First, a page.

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Government must be more than a bystander on the economy

Grant Robertson
MP for Wellington Central
Finance Spokesperson


4 October 2016

Government must be more than a bystander on the economy

Despite what he might think John Key is not a political commentator, but actually a leader in a Government who needs to take responsibility for the conditions that mean a rise in interest rates will represent a major threat to the New Zealand economy, says Labour’s Finance Spokesperson Grant Robertson.

“John Key has told a business audience that a rise in interest rates represents the biggest threat to the New Zealand economy. It is certainly true with the household debt to disposable income ratio at its highest level on record, even higher than during the Global Financial Crisis, there is a real risk for many Kiwis when interest rates start to rise.

“But the Government is not some innocent by-stander in this situation. A big part of the growth in household debt is because National has failed to fix the housing crisis. As house prices have spiralled out of control National has failed to act - either on building more affordable houses or by cracking down on speculators who are driving up house prices.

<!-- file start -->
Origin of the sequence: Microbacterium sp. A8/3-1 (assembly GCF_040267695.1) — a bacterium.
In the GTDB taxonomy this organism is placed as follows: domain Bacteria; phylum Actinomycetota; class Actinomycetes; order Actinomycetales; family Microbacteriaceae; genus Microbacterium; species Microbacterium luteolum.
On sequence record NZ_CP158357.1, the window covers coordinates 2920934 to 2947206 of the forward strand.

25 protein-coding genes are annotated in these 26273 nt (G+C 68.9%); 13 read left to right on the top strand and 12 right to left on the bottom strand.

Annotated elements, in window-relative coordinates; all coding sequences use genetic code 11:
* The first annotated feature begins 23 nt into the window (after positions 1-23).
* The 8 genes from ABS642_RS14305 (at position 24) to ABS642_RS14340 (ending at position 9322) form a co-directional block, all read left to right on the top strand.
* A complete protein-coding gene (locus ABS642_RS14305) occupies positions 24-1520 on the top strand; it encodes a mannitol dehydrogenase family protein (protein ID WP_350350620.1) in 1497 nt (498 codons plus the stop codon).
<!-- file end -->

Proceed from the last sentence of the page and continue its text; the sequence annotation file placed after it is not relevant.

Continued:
“At the same time wage growth for most New Zealanders is stagnant. 44 per cent of workers got no pay rise last year and 67 per cent got less than 2 per cent. People are working longer hours, often in more than one job, but they feel like they are running harder and harder just to stand still.

“Budgeting agencies are reporting that some of the borrowing they are seeing is actually just so people can make ends meet and deal with an unexpected bill for a car or a school trip. That is a sign that wages are too low.

“Labour believes that being in government means more than just being a commentator – we recognise that New Zealand at its best gives Kiwis a fair go. This means implementing our plan to fix the housing crisis through Kiwibuild, building more state houses, cracking down on speculators here and offshore and dealing with homelessness.

“It also means investing in our economy to grow decent jobs right across New Zealand, and supporting education, training and research to improve our productivity.” Grant Robertson says.


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